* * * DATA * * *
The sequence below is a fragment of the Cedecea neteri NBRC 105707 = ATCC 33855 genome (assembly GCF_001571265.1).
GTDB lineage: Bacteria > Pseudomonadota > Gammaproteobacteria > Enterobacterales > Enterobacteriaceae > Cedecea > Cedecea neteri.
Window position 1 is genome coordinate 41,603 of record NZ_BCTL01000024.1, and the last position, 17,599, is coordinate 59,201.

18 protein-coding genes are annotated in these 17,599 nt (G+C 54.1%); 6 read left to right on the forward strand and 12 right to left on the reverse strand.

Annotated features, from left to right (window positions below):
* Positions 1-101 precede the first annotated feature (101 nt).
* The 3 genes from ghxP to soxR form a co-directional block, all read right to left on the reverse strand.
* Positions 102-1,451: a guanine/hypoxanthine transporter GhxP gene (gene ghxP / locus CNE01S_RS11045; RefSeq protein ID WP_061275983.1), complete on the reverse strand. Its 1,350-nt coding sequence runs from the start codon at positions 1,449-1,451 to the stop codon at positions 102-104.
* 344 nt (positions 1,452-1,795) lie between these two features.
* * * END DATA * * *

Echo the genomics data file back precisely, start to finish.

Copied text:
The sequence below is a fragment of the Cedecea neteri NBRC 105707 = ATCC 33855 genome (assembly GCF_001571265.1).
GTDB lineage: Bacteria > Pseudomonadota > Gammaproteobacteria > Enterobacterales > Enterobacteriaceae > Cedecea > Cedecea neteri.
Window position 1 is genome coordinate 41,603 of record NZ_BCTL01000024.1, and the last position, 17,599, is coordinate 59,201.

18 protein-coding genes are annotated in these 17,599 nt (G+C 54.1%); 6 read left to right on the forward strand and 12 right to left on the reverse strand.

Annotated features, from left to right (window positions below):
* Positions 1-101 precede the first annotated feature (101 nt).
* The 3 genes from ghxP to soxR form a co-directional block, all read right to left on the reverse strand.
* Positions 102-1,451: a guanine/hypoxanthine transporter GhxP gene (gene ghxP / locus CNE01S_RS11045; RefSeq protein ID WP_061275983.1), complete on the reverse strand. Its 1,350-nt coding sequence runs from the start codon at positions 1,449-1,451 to the stop codon at positions 102-104.
* 344 nt (positions 1,452-1,795) lie between these two features.